In Illinois, the term “parentage” rather than “paternity” is generally used, although you may still hear “paternity” used colloquially. Adjudicating parentage means judicially deciding who a child’s parents are. Our state’s parentage laws have broadened to reflect the idea that not all children have one mother and one father. A child born into a marriage between two women is presumed a child of both, for example. Only once paternity has been definitively established can a parent pursue parental rights, seek shared parenting time, or seek child support payments.
If parentage is not established at the hospital at the time of birth and at least one parent will not voluntarily acknowledge their parentage at a later time, a judicial action may need to be initiated. Many interested parties can initiate this type of action. If you may need to go to court to establish parentage, it is best to be represented by an experienced attorney.
Parties Who May be Able to Initiate Parentage Proceedings
Establishing parentage protects the child and parents alike. Parents can assert parental rights, while children generally benefit from having a relationship with and support from both parents. Parties who may be able to petition the court to adjudicate parentage include:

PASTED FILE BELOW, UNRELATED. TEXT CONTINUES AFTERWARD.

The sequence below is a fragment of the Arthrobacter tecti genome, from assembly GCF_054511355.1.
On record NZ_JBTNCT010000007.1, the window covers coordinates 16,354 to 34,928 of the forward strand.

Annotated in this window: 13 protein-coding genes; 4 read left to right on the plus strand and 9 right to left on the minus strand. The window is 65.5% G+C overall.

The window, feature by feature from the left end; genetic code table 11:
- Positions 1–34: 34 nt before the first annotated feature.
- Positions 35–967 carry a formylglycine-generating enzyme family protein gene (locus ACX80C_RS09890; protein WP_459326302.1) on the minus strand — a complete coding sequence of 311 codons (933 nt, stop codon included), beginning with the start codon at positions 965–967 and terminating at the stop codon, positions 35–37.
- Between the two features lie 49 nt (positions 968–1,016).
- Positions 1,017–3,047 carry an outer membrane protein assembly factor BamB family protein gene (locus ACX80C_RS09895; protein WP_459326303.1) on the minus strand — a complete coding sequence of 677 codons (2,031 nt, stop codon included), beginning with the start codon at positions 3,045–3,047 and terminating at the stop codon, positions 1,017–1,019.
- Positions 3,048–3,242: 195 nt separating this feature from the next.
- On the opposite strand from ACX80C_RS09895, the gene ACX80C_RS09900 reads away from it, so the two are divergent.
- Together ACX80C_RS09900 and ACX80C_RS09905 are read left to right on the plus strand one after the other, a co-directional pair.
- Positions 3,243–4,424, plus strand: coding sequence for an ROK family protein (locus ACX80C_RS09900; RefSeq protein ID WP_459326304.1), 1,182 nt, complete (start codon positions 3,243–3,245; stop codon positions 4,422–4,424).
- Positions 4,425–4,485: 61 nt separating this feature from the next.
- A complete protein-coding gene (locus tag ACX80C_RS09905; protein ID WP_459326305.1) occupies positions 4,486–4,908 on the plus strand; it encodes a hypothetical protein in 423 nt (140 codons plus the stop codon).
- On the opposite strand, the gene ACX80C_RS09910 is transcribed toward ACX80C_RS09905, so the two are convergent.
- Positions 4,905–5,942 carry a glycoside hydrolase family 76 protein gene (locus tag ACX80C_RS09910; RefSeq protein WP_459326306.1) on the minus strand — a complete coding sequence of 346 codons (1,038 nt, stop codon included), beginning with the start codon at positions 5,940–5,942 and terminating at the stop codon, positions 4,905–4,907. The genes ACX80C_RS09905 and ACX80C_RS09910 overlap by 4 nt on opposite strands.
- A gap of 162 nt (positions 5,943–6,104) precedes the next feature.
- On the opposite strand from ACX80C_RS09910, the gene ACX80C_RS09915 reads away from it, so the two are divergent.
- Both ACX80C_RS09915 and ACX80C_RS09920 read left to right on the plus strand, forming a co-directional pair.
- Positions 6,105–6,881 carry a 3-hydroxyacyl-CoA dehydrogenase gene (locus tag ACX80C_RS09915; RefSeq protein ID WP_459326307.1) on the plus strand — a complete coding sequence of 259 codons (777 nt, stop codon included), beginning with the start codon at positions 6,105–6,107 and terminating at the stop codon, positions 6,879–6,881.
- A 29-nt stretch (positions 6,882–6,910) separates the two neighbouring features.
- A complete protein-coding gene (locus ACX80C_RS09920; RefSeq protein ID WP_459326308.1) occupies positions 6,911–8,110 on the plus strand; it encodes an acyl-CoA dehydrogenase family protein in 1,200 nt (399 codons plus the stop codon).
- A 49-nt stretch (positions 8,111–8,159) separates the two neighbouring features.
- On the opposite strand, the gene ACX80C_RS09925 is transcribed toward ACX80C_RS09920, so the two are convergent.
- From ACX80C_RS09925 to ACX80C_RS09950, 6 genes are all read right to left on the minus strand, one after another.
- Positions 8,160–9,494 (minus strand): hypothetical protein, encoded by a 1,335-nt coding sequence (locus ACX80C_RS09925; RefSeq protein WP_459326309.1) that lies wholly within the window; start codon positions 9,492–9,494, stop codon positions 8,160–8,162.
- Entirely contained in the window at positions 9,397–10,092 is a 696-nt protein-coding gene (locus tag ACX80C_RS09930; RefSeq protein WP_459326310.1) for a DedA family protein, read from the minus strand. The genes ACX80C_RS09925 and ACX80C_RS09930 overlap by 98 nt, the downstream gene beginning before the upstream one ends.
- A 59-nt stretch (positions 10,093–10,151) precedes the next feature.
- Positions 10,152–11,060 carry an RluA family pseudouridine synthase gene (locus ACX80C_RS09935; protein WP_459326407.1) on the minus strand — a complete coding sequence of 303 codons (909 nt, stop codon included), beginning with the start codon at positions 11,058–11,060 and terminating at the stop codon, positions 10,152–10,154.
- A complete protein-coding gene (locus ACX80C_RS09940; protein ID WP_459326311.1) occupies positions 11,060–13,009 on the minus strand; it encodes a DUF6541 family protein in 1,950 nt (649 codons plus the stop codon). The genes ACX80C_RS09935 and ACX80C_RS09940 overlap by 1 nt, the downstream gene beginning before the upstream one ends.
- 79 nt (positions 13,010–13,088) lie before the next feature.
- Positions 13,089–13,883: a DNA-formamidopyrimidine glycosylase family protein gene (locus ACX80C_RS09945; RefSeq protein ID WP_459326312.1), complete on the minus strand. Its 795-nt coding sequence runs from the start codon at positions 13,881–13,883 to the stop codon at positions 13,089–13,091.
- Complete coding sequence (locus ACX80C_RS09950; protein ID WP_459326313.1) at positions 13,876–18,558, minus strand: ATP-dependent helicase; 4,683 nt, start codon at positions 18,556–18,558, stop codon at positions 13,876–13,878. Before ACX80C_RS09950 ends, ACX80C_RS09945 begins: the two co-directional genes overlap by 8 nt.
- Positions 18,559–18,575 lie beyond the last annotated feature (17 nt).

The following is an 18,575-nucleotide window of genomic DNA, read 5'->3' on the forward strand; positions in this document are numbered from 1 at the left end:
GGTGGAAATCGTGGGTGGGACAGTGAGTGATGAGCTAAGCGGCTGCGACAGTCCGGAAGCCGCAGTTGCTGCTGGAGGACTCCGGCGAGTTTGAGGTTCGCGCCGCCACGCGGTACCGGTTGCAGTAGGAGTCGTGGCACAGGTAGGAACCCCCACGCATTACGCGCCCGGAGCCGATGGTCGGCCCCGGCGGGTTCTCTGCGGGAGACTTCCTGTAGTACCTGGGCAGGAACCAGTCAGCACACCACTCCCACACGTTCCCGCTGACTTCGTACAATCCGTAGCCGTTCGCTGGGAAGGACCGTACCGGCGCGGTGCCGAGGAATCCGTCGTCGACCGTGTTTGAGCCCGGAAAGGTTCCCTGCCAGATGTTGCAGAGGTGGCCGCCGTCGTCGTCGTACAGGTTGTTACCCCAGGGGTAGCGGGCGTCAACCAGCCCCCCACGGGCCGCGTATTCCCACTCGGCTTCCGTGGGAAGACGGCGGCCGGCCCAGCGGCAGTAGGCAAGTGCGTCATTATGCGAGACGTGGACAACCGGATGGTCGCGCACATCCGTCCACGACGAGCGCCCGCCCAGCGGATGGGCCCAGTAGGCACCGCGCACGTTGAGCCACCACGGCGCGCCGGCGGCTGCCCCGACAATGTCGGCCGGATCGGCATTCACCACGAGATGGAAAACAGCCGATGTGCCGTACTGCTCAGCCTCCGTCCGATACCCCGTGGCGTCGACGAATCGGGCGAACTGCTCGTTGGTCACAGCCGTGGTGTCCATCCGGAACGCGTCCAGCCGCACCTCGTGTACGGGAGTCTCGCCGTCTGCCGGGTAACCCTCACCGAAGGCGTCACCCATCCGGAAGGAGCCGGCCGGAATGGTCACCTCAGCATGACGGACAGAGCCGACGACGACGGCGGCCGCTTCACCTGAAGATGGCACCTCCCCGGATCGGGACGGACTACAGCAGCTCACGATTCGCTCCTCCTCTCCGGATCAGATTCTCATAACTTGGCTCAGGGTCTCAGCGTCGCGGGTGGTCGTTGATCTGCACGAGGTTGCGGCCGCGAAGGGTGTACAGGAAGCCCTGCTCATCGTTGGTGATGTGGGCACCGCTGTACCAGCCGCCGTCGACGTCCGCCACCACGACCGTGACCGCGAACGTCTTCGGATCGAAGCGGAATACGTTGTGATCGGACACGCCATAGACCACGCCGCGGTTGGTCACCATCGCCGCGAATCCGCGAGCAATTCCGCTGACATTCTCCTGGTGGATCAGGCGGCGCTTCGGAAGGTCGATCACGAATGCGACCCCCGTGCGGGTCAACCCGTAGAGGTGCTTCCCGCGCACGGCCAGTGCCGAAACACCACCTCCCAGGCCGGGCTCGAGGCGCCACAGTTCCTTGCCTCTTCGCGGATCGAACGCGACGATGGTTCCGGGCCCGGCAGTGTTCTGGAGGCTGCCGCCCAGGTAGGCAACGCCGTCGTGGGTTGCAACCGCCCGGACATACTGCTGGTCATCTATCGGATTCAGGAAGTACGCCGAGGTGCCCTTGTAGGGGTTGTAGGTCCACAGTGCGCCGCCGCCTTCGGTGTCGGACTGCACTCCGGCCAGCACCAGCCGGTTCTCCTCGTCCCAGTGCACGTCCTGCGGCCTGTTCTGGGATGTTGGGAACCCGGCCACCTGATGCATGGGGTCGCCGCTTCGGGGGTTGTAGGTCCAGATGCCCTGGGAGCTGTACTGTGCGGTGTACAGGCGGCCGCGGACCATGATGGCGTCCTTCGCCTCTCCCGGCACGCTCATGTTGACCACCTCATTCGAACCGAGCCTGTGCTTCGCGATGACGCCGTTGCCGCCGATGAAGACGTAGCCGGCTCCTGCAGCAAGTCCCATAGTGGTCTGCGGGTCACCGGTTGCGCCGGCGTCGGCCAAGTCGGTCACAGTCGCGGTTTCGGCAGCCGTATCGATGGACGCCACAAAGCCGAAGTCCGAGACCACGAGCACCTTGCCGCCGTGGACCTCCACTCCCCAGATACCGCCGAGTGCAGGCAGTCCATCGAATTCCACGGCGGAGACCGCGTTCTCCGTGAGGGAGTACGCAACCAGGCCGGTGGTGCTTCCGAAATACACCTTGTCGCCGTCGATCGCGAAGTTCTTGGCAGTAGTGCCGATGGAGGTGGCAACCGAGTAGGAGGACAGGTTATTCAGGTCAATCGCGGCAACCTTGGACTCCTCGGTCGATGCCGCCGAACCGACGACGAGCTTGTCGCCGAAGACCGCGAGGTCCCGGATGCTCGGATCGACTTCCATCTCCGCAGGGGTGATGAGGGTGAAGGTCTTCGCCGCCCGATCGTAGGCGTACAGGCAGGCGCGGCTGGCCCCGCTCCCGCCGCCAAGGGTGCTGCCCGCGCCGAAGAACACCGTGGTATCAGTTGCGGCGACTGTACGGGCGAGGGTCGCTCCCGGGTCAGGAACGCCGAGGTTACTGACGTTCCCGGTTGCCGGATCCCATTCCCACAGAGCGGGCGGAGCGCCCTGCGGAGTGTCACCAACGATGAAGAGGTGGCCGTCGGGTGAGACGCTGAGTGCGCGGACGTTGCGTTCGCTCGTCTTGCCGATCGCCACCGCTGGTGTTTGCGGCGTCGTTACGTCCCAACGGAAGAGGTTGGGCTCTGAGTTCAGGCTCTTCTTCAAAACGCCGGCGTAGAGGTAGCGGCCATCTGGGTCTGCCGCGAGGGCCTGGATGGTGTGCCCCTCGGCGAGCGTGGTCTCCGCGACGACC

- Child – While children cannot generally file a petition themselves, a representative of the child may be able to pursue a parentage determination on their behalf.
- Mother – Mothers very commonly initiate parentage proceedings to establish who the father of their child is and to pursue child support. A mother may move to adjudicate parentage while she is still pregnant if she wishes.
- Putative father – Any male who believes that he is a child’s father may ask the court to discern whether the child is biologically his and declare his paternity if so.
- Putative mother – A woman may be the parent of a child who is not biologically hers under certain circumstances. Or, a mother may need to establish her parentage if there are circumstances rendering it unclear whether she is a mother to the child.
- Government agency – The government organization tasked with child support enforcement or another authorized agency may initiate a parentage action to protect the child. The Department of Healthcare and Family Services may pursue a parentage action if the child receives support from it or has in the past.
- Caregivers – A person who physically has custody of the child, who has official parental responsibilities to the child, financially supports the child, or has a history of financially supporting the child may be able to initiate an action.
Generally, the statute is crafted to allow a variety of interested individuals to pursue this type of action.
Contact a DuPage County Parentage Lawyer
Law Office of Martoccio & Martoccio is skilled in helping parents and putative parents pursue paternity actions. Our experienced Hinsdale parentage attorneys are committed to protecting the interests of children and parents alike. Call 630-920-8855 for a free consultation.